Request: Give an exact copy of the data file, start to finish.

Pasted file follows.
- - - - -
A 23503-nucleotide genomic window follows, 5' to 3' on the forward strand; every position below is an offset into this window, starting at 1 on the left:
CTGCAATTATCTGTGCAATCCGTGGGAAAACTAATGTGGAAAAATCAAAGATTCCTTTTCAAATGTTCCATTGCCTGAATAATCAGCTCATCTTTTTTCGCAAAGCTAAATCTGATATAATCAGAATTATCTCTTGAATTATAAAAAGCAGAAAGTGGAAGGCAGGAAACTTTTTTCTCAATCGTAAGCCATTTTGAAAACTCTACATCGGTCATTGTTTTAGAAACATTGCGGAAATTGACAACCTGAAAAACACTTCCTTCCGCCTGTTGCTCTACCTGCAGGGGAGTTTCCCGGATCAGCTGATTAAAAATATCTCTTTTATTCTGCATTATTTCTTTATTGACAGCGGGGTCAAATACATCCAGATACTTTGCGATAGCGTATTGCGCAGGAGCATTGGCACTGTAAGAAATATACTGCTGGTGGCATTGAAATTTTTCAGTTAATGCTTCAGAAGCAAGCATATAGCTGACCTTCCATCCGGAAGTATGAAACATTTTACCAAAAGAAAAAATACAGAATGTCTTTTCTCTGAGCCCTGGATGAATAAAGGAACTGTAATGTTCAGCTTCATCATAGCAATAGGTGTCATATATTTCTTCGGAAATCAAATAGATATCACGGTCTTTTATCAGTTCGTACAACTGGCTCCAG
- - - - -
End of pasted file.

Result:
A 23503-nucleotide genomic window follows, 5' to 3' on the forward strand; every position below is an offset into this window, starting at 1 on the left:
CTGCAATTATCTGTGCAATCCGTGGGAAAACTAATGTGGAAAAATCAAAGATTCCTTTTCAAATGTTCCATTGCCTGAATAATCAGCTCATCTTTTTTCGCAAAGCTAAATCTGATATAATCAGAATTATCTCTTGAATTATAAAAAGCAGAAAGTGGAAGGCAGGAAACTTTTTTCTCAATCGTAAGCCATTTTGAAAACTCTACATCGGTCATTGTTTTAGAAACATTGCGGAAATTGACAACCTGAAAAACACTTCCTTCCGCCTGTTGCTCTACCTGCAGGGGAGTTTCCCGGATCAGCTGATTAAAAATATCTCTTTTATTCTGCATTATTTCTTTATTGACAGCGGGGTCAAATACATCCAGATACTTTGCGATAGCGTATTGCGCAGGAGCATTGGCACTGTAAGAAATATACTGCTGGTGGCATTGAAATTTTTCAGTTAATGCTTCAGAAGCAAGCATATAGCTGACCTTCCATCCGGAAGTATGAAACATTTTACCAAAAGAAAAAATACAGAATGTCTTTTCTCTGAGCCCTGGATGAATAAAGGAACTGTAATGTTCAGCTTCATCATAGCAATAGGTGTCATATATTTCTTCGGAAATCAAATAGATATCACGGTCTTTTATCAGTTCGTACAACTGGCTCCAG